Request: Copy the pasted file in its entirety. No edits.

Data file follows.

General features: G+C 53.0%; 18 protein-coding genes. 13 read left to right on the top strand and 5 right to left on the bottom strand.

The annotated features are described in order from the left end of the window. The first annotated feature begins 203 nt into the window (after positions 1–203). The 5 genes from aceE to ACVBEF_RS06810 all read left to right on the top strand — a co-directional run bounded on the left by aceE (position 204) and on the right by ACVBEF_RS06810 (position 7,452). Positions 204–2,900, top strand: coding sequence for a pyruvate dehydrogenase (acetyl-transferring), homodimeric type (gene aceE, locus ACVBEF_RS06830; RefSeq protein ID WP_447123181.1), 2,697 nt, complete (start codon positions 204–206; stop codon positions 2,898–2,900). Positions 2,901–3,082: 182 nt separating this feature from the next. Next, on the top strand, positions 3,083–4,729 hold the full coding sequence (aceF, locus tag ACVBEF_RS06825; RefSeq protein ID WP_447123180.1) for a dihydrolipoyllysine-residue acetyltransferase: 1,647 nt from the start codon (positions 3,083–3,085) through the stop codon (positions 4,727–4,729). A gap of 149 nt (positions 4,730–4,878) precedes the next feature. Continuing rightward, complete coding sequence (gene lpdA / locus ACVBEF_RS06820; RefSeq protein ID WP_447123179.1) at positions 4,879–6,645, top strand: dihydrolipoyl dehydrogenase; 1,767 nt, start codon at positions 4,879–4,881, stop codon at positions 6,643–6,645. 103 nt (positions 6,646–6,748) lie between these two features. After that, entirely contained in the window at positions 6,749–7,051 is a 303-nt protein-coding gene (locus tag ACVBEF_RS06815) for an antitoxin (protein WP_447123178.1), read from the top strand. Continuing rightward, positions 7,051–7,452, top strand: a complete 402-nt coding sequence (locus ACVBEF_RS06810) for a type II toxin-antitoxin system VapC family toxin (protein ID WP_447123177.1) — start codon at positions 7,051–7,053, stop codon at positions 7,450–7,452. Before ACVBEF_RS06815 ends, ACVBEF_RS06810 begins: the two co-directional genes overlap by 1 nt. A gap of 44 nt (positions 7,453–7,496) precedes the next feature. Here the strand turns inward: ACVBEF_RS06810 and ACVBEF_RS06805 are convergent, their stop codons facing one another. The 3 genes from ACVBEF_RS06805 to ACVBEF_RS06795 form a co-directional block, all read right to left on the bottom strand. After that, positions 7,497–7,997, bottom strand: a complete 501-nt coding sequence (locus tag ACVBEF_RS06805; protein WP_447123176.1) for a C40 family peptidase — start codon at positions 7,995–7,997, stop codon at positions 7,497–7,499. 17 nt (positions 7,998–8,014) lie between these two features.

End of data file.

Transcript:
General features: G+C 53.0%; 18 protein-coding genes. 13 read left to right on the top strand and 5 right to left on the bottom strand.

The annotated features are described in order from the left end of the window. The first annotated feature begins 203 nt into the window (after positions 1–203). The 5 genes from aceE to ACVBEF_RS06810 all read left to right on the top strand — a co-directional run bounded on the left by aceE (position 204) and on the right by ACVBEF_RS06810 (position 7,452). Positions 204–2,900, top strand: coding sequence for a pyruvate dehydrogenase (acetyl-transferring), homodimeric type (gene aceE, locus ACVBEF_RS06830; RefSeq protein ID WP_447123181.1), 2,697 nt, complete (start codon positions 204–206; stop codon positions 2,898–2,900). Positions 2,901–3,082: 182 nt separating this feature from the next. Next, on the top strand, positions 3,083–4,729 hold the full coding sequence (aceF, locus tag ACVBEF_RS06825; RefSeq protein ID WP_447123180.1) for a dihydrolipoyllysine-residue acetyltransferase: 1,647 nt from the start codon (positions 3,083–3,085) through the stop codon (positions 4,727–4,729). A gap of 149 nt (positions 4,730–4,878) precedes the next feature. Continuing rightward, complete coding sequence (gene lpdA / locus ACVBEF_RS06820; RefSeq protein ID WP_447123179.1) at positions 4,879–6,645, top strand: dihydrolipoyl dehydrogenase; 1,767 nt, start codon at positions 4,879–4,881, stop codon at positions 6,643–6,645. 103 nt (positions 6,646–6,748) lie between these two features. After that, entirely contained in the window at positions 6,749–7,051 is a 303-nt protein-coding gene (locus tag ACVBEF_RS06815) for an antitoxin (protein WP_447123178.1), read from the top strand. Continuing rightward, positions 7,051–7,452, top strand: a complete 402-nt coding sequence (locus ACVBEF_RS06810) for a type II toxin-antitoxin system VapC family toxin (protein ID WP_447123177.1) — start codon at positions 7,051–7,053, stop codon at positions 7,450–7,452. Before ACVBEF_RS06815 ends, ACVBEF_RS06810 begins: the two co-directional genes overlap by 1 nt. A gap of 44 nt (positions 7,453–7,496) precedes the next feature. Here the strand turns inward: ACVBEF_RS06810 and ACVBEF_RS06805 are convergent, their stop codons facing one another. The 3 genes from ACVBEF_RS06805 to ACVBEF_RS06795 form a co-directional block, all read right to left on the bottom strand. After that, positions 7,497–7,997, bottom strand: a complete 501-nt coding sequence (locus tag ACVBEF_RS06805; protein WP_447123176.1) for a C40 family peptidase — start codon at positions 7,995–7,997, stop codon at positions 7,497–7,499. 17 nt (positions 7,998–8,014) lie between these two features.